Robots and automation are slowly expanding into the food space, with capabilities including flipping burgers and brewing coffee. Now, however, there's a robot butler in Las Vegas that will deliver goods straight to your hotel room in what could be the future of room service.
The Vdara Hotel & Spa in Las Vegas now has a pair of these delivery bots that link directly to the hotel's market cafe. Named Fetch and Jett, they can easily navigate crowds and optimize ordering to ensure that you get the stuff you requested in under five minutes.
The robot butler that's changing room service in Las Vegas. 🤖🍽More info: https://www.foodbeast.com/news/vdara-robot-butler/
Gepostet von Foodbeast am Dienstag, 10. Juli 2018
Foodbeast's own Elie Ayrouth got to try the new robot butler out in a beta test, and found the robot "silly, scary, and useful all at once."
"Scary?" I prodded.
"Nothing about the dog-themed robot is scary, per se -- just scaringly interesting in how far we've come. I didn't realize we needed a robot to deliver toiletries to the room, but the inevitable makes sense. Why waste a human person's time when this robotic dog could bring me Chapstick, tooth brush or a cup of coffee."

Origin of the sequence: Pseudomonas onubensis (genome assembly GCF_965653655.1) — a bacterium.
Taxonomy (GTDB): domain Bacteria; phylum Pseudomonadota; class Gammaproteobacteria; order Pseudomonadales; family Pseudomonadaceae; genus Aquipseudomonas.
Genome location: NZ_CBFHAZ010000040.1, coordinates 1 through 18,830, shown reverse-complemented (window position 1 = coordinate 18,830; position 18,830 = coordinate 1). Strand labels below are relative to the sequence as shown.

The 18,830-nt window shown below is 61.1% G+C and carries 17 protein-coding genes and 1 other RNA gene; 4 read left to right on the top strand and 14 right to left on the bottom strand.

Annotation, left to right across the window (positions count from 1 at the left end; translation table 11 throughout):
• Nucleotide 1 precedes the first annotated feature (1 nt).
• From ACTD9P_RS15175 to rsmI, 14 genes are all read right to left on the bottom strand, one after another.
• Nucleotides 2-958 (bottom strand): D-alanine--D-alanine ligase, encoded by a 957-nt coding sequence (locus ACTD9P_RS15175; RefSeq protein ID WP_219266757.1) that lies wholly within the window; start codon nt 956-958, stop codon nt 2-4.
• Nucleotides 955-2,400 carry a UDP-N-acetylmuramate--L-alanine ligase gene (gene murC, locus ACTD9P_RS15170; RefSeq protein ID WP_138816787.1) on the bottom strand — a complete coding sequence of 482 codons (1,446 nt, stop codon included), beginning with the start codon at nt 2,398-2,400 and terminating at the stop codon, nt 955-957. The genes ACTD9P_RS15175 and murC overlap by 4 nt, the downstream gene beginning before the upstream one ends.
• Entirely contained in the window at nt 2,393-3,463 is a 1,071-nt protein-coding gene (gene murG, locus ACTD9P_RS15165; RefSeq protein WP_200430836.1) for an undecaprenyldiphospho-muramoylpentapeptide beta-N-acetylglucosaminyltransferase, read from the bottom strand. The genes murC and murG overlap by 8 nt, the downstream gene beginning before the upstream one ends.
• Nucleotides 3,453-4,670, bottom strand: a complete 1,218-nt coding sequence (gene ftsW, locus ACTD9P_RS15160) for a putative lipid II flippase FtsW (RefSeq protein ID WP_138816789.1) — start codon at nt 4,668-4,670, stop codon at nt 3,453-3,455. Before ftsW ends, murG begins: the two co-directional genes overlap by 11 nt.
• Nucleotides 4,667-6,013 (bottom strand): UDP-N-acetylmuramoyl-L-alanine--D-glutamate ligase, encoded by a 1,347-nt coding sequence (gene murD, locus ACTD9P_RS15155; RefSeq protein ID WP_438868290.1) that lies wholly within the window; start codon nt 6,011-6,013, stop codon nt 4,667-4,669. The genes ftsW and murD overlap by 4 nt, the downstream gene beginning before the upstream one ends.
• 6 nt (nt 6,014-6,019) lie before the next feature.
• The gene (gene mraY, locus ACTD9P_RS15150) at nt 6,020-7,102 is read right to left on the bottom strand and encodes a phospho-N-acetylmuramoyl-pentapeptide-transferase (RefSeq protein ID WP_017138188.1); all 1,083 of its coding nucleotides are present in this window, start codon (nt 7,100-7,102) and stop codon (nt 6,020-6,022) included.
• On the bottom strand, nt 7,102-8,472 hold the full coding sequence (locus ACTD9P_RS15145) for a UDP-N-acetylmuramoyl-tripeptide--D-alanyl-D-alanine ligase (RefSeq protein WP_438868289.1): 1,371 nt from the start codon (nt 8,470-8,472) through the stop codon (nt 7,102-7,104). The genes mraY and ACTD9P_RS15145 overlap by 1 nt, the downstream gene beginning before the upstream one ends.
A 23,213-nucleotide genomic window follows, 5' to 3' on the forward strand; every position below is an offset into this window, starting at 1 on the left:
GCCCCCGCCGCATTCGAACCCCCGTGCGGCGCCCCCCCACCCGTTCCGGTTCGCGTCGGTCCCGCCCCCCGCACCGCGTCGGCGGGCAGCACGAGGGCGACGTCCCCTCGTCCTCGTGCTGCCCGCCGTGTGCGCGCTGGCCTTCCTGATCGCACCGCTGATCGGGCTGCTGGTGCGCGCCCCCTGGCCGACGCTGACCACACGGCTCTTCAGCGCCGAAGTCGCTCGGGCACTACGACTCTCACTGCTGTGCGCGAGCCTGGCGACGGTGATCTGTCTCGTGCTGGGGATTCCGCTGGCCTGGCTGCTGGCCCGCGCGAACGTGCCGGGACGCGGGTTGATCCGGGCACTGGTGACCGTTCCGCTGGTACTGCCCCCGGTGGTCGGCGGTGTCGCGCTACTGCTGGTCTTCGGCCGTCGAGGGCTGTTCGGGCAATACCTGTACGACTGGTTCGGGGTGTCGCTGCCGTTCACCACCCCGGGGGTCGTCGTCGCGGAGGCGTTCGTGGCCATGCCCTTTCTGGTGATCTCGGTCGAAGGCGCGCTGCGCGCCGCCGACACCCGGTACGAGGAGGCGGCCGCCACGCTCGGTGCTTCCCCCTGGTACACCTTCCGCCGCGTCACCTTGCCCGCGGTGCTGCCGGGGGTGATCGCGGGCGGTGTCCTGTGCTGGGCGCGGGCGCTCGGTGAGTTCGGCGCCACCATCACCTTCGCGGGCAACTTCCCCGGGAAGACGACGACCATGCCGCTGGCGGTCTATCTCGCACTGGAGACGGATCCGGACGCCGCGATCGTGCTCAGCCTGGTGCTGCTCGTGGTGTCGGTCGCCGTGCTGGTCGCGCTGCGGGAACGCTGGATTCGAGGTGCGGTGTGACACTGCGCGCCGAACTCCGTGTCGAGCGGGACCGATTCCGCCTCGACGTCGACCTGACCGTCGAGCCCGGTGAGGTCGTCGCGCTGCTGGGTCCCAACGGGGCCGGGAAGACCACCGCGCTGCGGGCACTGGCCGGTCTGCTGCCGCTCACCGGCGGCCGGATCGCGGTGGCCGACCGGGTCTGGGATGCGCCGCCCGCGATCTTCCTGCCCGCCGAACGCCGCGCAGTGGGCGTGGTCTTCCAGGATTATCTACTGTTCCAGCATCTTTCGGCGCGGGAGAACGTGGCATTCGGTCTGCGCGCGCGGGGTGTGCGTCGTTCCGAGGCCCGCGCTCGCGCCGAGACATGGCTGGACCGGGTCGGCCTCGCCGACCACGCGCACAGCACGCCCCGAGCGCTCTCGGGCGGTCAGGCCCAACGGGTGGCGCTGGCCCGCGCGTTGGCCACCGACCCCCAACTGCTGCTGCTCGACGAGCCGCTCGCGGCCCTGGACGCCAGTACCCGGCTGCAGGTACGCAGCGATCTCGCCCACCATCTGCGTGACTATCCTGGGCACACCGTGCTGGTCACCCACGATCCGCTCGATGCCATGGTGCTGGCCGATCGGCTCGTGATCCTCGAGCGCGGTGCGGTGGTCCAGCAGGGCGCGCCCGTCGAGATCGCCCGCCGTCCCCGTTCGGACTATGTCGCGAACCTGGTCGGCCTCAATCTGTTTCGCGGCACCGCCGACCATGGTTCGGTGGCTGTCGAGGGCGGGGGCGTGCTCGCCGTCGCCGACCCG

"The most surreal part of the experience is that the robot goes out the front door of the convenience store downstairs just like a customer would, tracks through the lobby, goes up the elevator, and down to your room," he said. "I think most people have no idea what they're looking at."
The robot delivery system starts on a tablet that Vdara already uses for their room service. You can pick what drinks, snacks, or other goods you need from the Market Cafe, and they'll be packaged and loaded up into the robot butler. It then navigates through the crowds and up elevators to your room, and calls upon arrival so that you're ready to pick up your stuff as soon as it reaches your door.
Ayrouth noted that there isn't a ton of room inside for your order. "I think it can hold a few cups of coffee and a bag of chips, and I don't believe it makes multiple stops on one outing," he explained. "When it's compartment is opened, the entirety of it is emptied out, and likely needs to go all the way back downstairs before it can make another trip."
Nonetheless, the new robots at Vdara present a convenient way to get your amenities to you while allowing the staff to focus on customer service and other hotel needs.
While Vdara's robot butler serves as a useful convenient option, it can't deliver full meals just yet. However, Ayrouth sees these as "a start in the direction" of robots becoming the future of room service. "It can deliver coffee, given a larger capacity it could surely hold hot plates of food," he says.
We'll have to see how these robots perform and what the future may hold for Vdara's automation capabilities to see how that future could play out.